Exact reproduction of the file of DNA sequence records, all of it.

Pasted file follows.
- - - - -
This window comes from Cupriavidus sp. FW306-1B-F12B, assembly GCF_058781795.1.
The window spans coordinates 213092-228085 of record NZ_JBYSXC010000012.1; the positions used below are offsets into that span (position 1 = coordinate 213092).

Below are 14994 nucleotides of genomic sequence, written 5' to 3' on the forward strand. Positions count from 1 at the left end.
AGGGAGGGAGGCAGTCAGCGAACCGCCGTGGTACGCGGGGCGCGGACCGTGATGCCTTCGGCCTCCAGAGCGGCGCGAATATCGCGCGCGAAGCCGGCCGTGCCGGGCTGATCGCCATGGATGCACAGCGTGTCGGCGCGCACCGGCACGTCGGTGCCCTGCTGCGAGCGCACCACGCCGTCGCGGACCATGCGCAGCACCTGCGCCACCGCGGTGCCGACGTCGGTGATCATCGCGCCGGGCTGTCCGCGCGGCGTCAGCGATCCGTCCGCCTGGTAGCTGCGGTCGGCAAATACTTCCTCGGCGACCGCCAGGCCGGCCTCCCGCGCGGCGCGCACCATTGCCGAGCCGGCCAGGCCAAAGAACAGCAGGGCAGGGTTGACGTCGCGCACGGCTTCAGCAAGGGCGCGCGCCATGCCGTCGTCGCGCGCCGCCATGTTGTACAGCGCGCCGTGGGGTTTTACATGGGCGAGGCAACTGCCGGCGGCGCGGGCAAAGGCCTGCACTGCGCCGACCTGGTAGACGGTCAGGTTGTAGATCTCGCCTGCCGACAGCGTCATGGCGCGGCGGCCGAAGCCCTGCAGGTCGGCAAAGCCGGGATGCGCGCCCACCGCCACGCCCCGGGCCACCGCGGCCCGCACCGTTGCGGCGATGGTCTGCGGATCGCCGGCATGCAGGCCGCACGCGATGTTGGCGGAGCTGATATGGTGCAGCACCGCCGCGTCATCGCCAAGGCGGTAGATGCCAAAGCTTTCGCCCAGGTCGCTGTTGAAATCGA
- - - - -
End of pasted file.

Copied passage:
This window comes from Cupriavidus sp. FW306-1B-F12B, assembly GCF_058781795.1.
The window spans coordinates 213092-228085 of record NZ_JBYSXC010000012.1; the positions used below are offsets into that span (position 1 = coordinate 213092).

Below are 14994 nucleotides of genomic sequence, written 5' to 3' on the forward strand. Positions count from 1 at the left end.
AGGGAGGGAGGCAGTCAGCGAACCGCCGTGGTACGCGGGGCGCGGACCGTGATGCCTTCGGCCTCCAGAGCGGCGCGAATATCGCGCGCGAAGCCGGCCGTGCCGGGCTGATCGCCATGGATGCACAGCGTGTCGGCGCGCACCGGCACGTCGGTGCCCTGCTGCGAGCGCACCACGCCGTCGCGGACCATGCGCAGCACCTGCGCCACCGCGGTGCCGACGTCGGTGATCATCGCGCCGGGCTGTCCGCGCGGCGTCAGCGATCCGTCCGCCTGGTAGCTGCGGTCGGCAAATACTTCCTCGGCGACCGCCAGGCCGGCCTCCCGCGCGGCGCGCACCATTGCCGAGCCGGCCAGGCCAAAGAACAGCAGGGCAGGGTTGACGTCGCGCACGGCTTCAGCAAGGGCGCGCGCCATGCCGTCGTCGCGCGCCGCCATGTTGTACAGCGCGCCGTGGGGTTTTACATGGGCGAGGCAACTGCCGGCGGCGCGGGCAAAGGCCTGCACTGCGCCGACCTGGTAGACGGTCAGGTTGTAGATCTCGCCTGCCGACAGCGTCATGGCGCGGCGGCCGAAGCCCTGCAGGTCGGCAAAGCCGGGATGCGCGCCCACCGCCACGCCCCGGGCCACCGCGGCCCGCACCGTTGCGGCGATGGTCTGCGGATCGCCGGCATGCAGGCCGCACGCGATGTTGGCGGAGCTGATATGGTGCAGCACCGCCGCGTCATCGCCAAGGCGGTAGATGCCAAAGCTTTCGCCCAGGTCGCTGTTGAAATCGA